The complete list of submissions for the nomination for Best Foreign Language Academy Award, has been announced. 63 countries’ selections have been accepted. Last year there were 65 selections. I have added the international sales agents and when there is one, the U.S. distributor. The Female Factor: 8 of 63 films or 13%. Last year, of the 65 films submitted, 9 were directed by women — that’s 14%. The films by women are Leticia Tonos’ Love Child ♀ (the Dominican Republic), Valerie Donzelli’s Declaration of War ♀ (France), Ann Hui’s A Simple Life ♀ (Hong Kong), Juanita Wilson’s As If I Am Not There ♀ (Ireland), Nadine Labaki’s Where Do We Go Now? ♀ (Lebanon), Maria Peters’ Sonny Boy ♀ (the Netherlands), Anne Sewitzky’s Happy, Happy (Norway) ♀ and Pernilla August’s Beyond ♀ (Sweden).
The 83rd Academy Awards nominations will be announced on Tuesday, January 25, 2012.
Thank you to The Wrap for its commentary on the titles, quoted here and the trailers as posted here.
Pina will be screened for voters in 3D, the first such screening in the category’s history; it is also the first time a documentary has been submitted as a country’s Best Foreign Language film. It is also competing in the Best Documentary Feature category, but in that category, first-round voters will view it on 2D screener DVDs.
As usual, the U.S. company with the strongest presence in the field is Sony Pictures Classics, which currently has the rights to four of the strongest contenders and likeliest nominees: Poland’s In Darkness, Israel’s Footnote, Iran’s A Separation and Lebanon’s Where Do We Go Now?
Volunteer members of the Academy, divided into four color-coded groups, will begin screening the submissions on Friday at the Academy’s Samuel Goldwyn Theater. After each screening, voters will score each film on a scale of six-to-10. They’ll have access to their scoresheets if they later reconsider and want to change their scores.Once the screenings end in mid January and the six highest-scoring films are determined, an executive committee will meet and add three more films to the list to create a shortlist of nine semi-finalists. Two select second-round committees will then view the nine films over a three-day period; their votes will determine the five nominees.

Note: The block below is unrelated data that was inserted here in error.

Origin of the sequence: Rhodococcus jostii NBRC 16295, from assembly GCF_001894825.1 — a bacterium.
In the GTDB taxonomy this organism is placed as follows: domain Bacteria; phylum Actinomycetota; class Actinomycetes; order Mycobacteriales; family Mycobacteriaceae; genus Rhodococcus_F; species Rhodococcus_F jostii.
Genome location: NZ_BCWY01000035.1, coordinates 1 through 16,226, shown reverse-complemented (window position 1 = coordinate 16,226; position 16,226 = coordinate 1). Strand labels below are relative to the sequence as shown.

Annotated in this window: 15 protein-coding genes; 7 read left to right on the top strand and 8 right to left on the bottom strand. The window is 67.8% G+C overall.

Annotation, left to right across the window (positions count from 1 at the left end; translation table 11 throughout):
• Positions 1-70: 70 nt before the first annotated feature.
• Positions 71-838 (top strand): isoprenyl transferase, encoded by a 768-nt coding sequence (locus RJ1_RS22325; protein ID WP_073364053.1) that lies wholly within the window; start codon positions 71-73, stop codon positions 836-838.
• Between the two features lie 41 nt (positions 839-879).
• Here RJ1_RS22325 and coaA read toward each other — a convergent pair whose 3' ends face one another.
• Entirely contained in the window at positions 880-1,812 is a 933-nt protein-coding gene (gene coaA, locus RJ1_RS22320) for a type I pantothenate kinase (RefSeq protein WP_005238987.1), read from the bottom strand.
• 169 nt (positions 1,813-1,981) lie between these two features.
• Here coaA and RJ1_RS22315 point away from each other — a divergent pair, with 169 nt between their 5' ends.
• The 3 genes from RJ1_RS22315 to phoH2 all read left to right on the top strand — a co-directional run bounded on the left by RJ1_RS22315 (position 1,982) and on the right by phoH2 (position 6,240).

Albania – Albania immediately submitted a substitute: Amnesty (French subtitled Trailer) when the original entry The Forgiveness of Blood, directed by Joshua Marston. U.S.-Albania-Denmark-Italy. ISA Fandango Portobello. U.S. Sundance Selects was disqualified by the Academy because too much of its creative team, including American director Joshua Marston, came from outside the country. The same happened some years ago with Colombia’s Maria Full of Grace, also directed by Joshua Marston. ISA: Arizona Films
Argentina – Aballay, directed by Fernando Spiner.
Agentina, which won the Oscar two years ago for The Secret in Their Eyes, has opted for a violent Western about a young boy who grows up to seek revenge on the gauchos who murdered his family. The film is reportedly both brutal and elliptical, focused on a stark landscape and a grim and amoral society ruled by force. It is based on a short story written by Antonio di Benedetto while in prison.
Trailer (no subtitles), ISA: KWA
Austria – Breathing, directed by Karl Markovics. The debut feature from Markovics was named the best European film in the Directors’ Fortnight competition at this year’s Cannes Film Festival, where the jury called it “a dark but positive story that is full of life, sparked by excellent performances.” The film deals with a young man, newly released from prison, who works in the morgue in Vienna and is searching for his mother. Trailer (no subtitles). ISA: Films Distribution.
Belgium – Bullhead, directed by Michaël R. Roskam. A 2011 selection of the Berlin International Film Festival, this crime drama starring Matthias Schoenaerts follows a cattle farmer who becomes involved with an underworld trafficker in growth hormone. Assassination, intrigue and revenge ensue. Trailer (no English subtitles) . ISA: Celluloid Dreams.
Bosnia and Herzegovina – Belvedere, directed by Ahmed Imamović The action takes place in a refugee camp 15 years after the Srebrenica massacre of thousands of Muslim men and boys. The main character, played by Sadzida Setic, is a woman who hasn’t stopped searching for the remains of her husband and son, even as she continues to care for other family members who are more obsessed with getting on reality television shows.